Reduced salt intake, omega-3 long-chain polyunsaturated fatty acid use and folic acid supplementation may reduce the risk for some cardiovascular events in adults, whereas combined calcium plus vitamin D appears to increase the risk of stroke

In July 2019 researchers from the USA published their review of the medical scientific literature to assess the effects of nutritional supplements and dietary interventions on cardiovascular outcomes in adults. A total of 277 studies and 24 interventions, involving 992,129 individuals were included in the review. Results showed that there was moderate-certainty evidence that reduced salt intake decreased the risk of dying prematurely from any cause in individuals with normal blood pressure and from cardiovascular disease in individuals with high blood pressure. In addition, there was low-certainty evidence that omega-3 long-chain polyunsaturated fatty acid was associated with a reduced risk for heart attacks and coronary heart disease whilst folic acid was associated with a reduced risk of stroke. However, there was moderate certainty evidence that combined calcium and vitamin D increased the risk for stroke. In addition, there was very low- to moderate-certainty evidence that other nutritional supplements, such as vitamin B6, vitamin A, multivitamins, antioxidants, and iron and dietary interventions, such as reduced fat intake, had any significant effect on cardiovascular disease outcomes.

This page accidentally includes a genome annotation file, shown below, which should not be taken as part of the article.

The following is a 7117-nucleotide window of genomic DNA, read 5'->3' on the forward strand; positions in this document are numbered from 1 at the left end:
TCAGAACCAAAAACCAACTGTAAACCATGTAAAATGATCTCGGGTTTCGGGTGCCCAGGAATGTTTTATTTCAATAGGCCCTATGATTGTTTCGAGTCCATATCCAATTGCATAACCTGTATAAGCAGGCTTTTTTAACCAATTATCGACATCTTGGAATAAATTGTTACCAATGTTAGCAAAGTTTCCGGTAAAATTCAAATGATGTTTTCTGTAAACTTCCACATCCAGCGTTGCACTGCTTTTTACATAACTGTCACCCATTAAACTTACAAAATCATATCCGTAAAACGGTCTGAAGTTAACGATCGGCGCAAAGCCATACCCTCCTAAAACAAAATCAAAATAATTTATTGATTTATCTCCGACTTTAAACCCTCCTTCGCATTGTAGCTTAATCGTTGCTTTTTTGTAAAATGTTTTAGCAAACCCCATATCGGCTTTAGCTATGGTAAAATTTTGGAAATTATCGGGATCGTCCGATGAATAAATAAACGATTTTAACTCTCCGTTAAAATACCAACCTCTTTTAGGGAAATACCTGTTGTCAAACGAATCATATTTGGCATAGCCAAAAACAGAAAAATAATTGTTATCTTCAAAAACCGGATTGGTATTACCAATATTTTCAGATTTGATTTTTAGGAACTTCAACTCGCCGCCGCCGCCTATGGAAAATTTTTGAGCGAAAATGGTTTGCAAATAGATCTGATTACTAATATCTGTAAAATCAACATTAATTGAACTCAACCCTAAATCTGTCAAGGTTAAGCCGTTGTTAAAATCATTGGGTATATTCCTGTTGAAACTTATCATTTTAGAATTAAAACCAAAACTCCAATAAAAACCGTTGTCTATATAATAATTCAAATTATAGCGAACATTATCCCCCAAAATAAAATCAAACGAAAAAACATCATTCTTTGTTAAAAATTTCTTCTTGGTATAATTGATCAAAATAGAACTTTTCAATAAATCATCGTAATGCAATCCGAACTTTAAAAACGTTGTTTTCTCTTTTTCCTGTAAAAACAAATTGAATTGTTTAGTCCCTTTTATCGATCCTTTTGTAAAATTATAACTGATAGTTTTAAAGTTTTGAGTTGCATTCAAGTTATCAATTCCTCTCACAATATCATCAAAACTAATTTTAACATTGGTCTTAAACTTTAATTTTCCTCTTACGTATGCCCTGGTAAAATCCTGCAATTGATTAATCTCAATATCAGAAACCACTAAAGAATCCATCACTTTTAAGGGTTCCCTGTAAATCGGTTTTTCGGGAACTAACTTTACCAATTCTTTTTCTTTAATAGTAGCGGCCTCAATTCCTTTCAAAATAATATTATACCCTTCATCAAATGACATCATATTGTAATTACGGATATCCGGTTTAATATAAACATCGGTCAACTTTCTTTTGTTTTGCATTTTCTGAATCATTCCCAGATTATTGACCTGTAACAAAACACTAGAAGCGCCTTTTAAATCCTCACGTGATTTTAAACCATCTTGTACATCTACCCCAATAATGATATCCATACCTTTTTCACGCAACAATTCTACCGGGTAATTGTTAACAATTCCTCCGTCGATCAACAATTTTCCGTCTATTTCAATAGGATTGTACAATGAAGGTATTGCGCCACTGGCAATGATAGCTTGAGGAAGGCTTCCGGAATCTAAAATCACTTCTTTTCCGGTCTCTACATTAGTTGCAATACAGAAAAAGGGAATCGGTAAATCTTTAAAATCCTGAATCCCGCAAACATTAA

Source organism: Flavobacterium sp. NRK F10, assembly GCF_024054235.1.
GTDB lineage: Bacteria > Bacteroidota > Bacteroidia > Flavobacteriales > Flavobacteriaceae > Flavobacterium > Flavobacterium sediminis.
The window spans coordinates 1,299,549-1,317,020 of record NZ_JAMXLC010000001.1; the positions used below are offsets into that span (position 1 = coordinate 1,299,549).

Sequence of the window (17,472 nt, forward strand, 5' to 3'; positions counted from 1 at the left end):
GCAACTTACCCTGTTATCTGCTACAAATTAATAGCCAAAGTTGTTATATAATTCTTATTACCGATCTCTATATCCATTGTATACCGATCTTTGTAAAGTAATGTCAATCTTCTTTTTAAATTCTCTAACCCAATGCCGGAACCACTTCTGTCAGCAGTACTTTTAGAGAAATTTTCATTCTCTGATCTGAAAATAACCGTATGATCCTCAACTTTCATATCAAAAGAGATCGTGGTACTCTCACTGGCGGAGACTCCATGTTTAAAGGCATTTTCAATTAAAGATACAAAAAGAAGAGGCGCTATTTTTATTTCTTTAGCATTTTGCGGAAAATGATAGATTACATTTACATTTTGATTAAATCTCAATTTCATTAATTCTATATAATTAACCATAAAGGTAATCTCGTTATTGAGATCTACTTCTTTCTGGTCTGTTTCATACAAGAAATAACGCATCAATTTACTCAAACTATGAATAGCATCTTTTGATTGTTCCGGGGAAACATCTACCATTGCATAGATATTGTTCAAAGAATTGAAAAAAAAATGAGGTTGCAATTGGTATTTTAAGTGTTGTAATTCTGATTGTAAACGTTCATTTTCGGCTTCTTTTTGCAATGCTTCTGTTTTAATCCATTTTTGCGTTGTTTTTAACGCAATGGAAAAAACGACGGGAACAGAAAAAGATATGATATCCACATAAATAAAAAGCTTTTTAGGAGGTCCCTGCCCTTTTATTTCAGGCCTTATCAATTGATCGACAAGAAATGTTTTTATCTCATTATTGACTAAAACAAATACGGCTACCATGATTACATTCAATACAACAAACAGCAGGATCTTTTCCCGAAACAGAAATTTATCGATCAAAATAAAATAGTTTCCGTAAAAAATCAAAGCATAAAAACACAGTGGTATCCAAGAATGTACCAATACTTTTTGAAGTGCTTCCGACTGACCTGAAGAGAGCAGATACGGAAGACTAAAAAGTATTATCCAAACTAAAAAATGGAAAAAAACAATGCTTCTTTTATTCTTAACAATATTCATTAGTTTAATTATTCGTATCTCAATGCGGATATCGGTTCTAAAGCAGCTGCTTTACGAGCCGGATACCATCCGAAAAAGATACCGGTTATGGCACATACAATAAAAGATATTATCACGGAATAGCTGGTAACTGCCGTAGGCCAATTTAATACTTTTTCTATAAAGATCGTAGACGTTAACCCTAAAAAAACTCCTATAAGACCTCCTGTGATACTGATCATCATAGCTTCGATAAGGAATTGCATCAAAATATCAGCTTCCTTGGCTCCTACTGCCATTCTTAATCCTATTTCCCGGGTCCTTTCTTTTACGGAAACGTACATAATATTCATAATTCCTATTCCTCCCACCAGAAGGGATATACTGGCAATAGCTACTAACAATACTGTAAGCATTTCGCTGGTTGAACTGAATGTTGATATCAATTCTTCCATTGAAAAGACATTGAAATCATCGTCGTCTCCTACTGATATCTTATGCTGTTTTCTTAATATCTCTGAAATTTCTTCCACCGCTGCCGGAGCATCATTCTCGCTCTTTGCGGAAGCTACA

Khan SU etg al. Effects of Nutritional Supplements and Dietary Interventions on Cardiovascular Outcomes: An Umbrella Review and Evidence Map. Ann Intern Med. 2019 Jul 9. [Epub ahead of print]

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